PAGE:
A former Chinese police officer who defected against the Chinese government has revealed shocking details concerning the current genocidal campaign organised by state authorities against Muslim minorities. More specifically, he has outlined the barbaric treatment of Uyghur Muslims at the hands of Chinese state authorities in concentration camps found in East Turkestan.
The whistleblower, identified as Jiang, spoke to Sky News in an exclusive interview. He shared harrowing accounts of the transportation, torture, and deaths of many Uyghurs in the so-called ‘re-education’ camps in East Turkestan, also known as Xinjiang.
In his comprehensive and detailed statement, the defector Jiang said:
“We gather them together, put hoods on their head, two people handcuffed together, to prevent them from escaping. During the train transportation we do not give them food. Only bottle caps are allowed to be used for drinking water.
“They are only allowed bottle caps to drink water – to moisten their lips. To keep order, we don’t let them go to the toilet. They reach their destinations in two days. They reach Xinjiang.” 
According to Jiang, freight trains – which are normally used to transport industrial goods and products – are used to transport Uyghurs to the concentration camps. Up to 500 detainees would be shuttled from the stations to the camps, with each carriage holding more than 100 prisoners. Each prisoner would be guarded by two policemen.
In his interview, the former police officer said he had served as a soldier before moving on to work as a detective in a local Public Security Bureau. Whilst working with the secret police, Jiang was able to gather crucial information, including pictures, videos, and other information relating to his fellow colleagues.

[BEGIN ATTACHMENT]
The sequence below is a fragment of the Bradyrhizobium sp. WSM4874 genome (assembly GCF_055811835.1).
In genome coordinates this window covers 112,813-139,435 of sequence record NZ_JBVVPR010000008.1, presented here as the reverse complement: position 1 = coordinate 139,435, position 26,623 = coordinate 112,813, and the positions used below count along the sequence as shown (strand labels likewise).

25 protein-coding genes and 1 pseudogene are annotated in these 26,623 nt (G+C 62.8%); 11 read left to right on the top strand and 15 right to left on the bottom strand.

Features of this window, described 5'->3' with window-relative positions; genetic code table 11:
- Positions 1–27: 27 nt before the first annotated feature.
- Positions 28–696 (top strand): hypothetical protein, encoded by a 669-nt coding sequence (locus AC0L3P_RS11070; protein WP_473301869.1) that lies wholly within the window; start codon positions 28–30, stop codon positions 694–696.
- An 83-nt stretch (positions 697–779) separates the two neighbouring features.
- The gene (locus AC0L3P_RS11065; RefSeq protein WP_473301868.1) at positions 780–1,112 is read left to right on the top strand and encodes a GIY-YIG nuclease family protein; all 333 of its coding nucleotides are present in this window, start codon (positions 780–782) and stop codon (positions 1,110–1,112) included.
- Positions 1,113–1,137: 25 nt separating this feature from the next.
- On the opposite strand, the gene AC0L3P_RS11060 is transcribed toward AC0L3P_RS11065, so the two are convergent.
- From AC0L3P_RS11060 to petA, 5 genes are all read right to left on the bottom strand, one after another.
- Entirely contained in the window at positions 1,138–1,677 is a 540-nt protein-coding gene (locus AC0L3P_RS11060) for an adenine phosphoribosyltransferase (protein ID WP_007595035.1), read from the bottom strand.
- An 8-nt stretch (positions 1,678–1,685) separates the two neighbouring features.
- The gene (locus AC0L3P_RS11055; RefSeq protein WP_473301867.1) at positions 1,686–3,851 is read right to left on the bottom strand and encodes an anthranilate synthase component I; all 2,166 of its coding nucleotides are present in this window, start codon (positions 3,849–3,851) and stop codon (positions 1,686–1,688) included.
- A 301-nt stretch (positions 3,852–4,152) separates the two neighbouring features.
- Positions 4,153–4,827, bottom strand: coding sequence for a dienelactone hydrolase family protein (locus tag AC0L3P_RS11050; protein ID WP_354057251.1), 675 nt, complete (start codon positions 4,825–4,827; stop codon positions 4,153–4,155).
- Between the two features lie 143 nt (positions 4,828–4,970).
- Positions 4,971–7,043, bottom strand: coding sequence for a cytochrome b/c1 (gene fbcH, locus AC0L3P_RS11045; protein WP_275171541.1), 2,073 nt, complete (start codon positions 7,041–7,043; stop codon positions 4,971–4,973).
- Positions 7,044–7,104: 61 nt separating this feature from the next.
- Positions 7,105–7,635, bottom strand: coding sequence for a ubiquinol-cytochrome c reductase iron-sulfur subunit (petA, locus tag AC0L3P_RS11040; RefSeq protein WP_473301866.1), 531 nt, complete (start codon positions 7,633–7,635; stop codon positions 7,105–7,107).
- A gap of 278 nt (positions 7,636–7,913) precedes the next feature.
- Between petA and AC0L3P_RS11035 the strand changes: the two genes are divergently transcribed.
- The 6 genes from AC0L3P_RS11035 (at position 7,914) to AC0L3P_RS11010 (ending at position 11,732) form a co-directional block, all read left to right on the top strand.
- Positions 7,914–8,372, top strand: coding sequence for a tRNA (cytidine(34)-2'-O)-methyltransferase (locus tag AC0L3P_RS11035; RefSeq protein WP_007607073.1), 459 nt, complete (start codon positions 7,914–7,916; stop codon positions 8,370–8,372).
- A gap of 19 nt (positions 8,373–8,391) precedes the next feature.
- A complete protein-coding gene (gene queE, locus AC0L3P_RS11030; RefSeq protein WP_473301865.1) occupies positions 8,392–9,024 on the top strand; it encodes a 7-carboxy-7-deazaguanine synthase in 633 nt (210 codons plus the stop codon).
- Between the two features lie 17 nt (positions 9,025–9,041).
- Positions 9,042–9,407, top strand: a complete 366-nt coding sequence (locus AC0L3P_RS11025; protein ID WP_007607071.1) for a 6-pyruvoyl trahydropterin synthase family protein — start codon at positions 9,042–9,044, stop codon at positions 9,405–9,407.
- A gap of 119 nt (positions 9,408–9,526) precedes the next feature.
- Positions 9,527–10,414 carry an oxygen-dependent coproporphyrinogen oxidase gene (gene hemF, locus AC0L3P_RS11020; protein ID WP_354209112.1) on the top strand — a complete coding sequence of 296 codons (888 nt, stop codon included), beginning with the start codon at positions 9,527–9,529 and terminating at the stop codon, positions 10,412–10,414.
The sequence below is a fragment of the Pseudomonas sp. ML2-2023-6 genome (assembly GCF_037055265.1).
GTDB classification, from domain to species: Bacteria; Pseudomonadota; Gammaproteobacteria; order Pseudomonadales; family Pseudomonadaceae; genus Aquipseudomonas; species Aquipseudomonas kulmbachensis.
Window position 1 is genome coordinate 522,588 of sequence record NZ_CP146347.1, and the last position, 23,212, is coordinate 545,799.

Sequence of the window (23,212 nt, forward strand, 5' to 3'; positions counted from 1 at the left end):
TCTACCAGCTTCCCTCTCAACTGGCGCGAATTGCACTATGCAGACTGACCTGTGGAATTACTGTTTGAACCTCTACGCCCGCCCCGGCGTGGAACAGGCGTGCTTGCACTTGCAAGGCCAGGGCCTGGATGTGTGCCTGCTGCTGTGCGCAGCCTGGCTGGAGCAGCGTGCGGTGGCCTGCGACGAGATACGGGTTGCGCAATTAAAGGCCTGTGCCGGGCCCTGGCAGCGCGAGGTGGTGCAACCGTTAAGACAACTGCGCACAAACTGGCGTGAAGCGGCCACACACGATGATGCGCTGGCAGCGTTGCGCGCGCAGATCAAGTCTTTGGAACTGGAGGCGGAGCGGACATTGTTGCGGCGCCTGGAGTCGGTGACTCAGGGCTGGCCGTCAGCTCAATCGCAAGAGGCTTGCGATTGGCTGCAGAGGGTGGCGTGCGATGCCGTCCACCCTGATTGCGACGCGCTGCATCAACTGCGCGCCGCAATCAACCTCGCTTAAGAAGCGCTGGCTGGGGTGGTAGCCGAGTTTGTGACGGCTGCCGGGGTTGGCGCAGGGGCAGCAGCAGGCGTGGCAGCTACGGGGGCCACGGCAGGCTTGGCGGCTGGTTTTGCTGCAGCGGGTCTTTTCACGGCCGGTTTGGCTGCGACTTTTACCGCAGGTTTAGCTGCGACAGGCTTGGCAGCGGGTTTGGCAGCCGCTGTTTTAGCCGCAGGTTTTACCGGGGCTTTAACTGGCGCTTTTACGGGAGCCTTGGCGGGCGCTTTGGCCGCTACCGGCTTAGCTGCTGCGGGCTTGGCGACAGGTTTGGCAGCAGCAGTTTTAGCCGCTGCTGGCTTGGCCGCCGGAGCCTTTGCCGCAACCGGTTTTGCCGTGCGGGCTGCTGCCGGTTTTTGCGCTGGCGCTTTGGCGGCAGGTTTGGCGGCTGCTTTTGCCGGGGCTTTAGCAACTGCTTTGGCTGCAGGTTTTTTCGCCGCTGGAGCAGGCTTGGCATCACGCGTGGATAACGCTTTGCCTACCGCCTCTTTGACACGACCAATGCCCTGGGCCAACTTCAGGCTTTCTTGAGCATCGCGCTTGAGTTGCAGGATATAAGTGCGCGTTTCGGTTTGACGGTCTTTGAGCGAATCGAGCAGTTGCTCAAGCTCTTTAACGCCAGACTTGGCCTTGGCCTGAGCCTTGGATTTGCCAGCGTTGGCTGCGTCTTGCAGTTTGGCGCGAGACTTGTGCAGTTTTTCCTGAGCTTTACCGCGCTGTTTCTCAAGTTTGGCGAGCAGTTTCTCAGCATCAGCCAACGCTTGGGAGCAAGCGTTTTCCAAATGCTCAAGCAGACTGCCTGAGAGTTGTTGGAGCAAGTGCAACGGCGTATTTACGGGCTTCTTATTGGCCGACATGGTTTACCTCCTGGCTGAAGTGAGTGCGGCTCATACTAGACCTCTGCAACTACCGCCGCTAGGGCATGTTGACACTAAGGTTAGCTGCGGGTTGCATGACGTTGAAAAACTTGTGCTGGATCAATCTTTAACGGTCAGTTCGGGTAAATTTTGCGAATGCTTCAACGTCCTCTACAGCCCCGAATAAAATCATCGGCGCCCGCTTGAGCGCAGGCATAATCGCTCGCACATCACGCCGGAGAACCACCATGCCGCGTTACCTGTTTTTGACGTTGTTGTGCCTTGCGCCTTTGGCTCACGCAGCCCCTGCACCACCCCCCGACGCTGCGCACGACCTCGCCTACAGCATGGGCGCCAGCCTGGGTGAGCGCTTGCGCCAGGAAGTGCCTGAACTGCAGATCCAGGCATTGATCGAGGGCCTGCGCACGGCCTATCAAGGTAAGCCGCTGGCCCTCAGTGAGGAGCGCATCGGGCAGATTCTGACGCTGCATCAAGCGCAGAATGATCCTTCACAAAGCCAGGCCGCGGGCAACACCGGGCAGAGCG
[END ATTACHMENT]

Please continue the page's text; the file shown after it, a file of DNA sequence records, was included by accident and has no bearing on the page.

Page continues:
In his remarks, Jiang also added:
“In cases related to politics, jeopardising the regime, cases involving overthrowing the regime – you’re allowed to beat people. It’s ok, to make them turn in other people’s names.
“You use various methods to put pressure; two people use sticks to weigh down their legs; tie him up and trample their arm; shackle their hands, pour cold water – put a water pipe into their mouth and tie them up.”
As a result of these life-threatening and horrific tactics, as well as the extreme mental stress prisoners are forced to undergo, Jiang explains that it is normal for people to die. In fact, episodes of death in the camps occur so often that one gets used to the high rate.
Jiang also revealed that more than 900,000 Uyghurs had already been detained for petty reasons. He argued that the sole reason for imprisoning them was to control the demographics of the region, as well as to break down the social and cultural fabric of Uyghur families.
“We detained them on orders from the superiors. Not on any evidence. What kind of evidence can we have? What kind of evidence does this need?
“They don’t see ordinary people as human beings. They do things that you don’t do to human beings.”
Although he normally would work in various criminal departments on investigations and enquiries, Jiang was sent to East Turkestan as a member of the so-called “Aid Xinjiang” programme. This campaign saw the transfer of tens of thousands of armed policemen, officers, and soldiers to the region.
Based on his direct experience in the region, Jiang confirmed that Uyghurs are living in a perpetual state of surveillance and oppression from a ruling class that is corrupt. His defection and subsequent leaks regarding the genocide in East Turkestan were a result of his guilt in knowing what is happening.
“It’s not betraying the motherland, I’m just against the corrupted class. I’m not afraid of the danger. I have seen much life and much death. I have seen many dead people. It’s a way for me to free myself.”
The Chinese government has come under increasing criticism from the international community after mounting evidence of an intense campaign of cultural genocide and horrific human rights abuses against the Uyghur Muslim people in Xinjiang.
The Chinese regime has defended its genocidal policies in the region, arguing that they are aimed at tackling extremism and terrorism. This is a trope that is routinely used to mask and cover human rights abuses occurring in the region.
The Chinese government has routinely denied the existence of concentration camps, where up to 1 million Muslims have been detained, despite the overwhelming evidence of their existence. The regime insists that these are ‘re-educational centres’ aimed at retraining the local population and teaching them new skills.